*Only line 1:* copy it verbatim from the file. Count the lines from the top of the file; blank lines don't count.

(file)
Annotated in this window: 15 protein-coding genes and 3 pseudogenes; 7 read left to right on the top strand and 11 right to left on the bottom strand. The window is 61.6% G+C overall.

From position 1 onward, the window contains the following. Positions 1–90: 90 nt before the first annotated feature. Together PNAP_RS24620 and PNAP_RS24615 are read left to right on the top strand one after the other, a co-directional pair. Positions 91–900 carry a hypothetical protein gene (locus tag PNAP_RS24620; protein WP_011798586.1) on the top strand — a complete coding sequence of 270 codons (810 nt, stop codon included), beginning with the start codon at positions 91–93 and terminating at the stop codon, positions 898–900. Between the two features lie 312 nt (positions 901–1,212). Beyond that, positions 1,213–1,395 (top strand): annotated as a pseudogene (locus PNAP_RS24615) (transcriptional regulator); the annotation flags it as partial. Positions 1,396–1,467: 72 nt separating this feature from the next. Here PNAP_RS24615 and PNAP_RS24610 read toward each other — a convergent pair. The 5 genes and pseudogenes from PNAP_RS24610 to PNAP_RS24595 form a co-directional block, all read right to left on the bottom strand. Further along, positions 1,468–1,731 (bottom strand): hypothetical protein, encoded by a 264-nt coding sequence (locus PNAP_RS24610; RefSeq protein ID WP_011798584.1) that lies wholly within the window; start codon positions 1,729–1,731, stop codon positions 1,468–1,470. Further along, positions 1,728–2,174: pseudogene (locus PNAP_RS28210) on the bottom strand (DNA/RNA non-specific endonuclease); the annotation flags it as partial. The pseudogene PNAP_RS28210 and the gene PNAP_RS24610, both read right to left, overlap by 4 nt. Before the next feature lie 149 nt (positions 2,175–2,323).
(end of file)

Annotated in this window: 15 protein-coding genes and 3 pseudogenes; 7 read left to right on the top strand and 11 right to left on the bottom strand. The window is 61.6% G+C overall.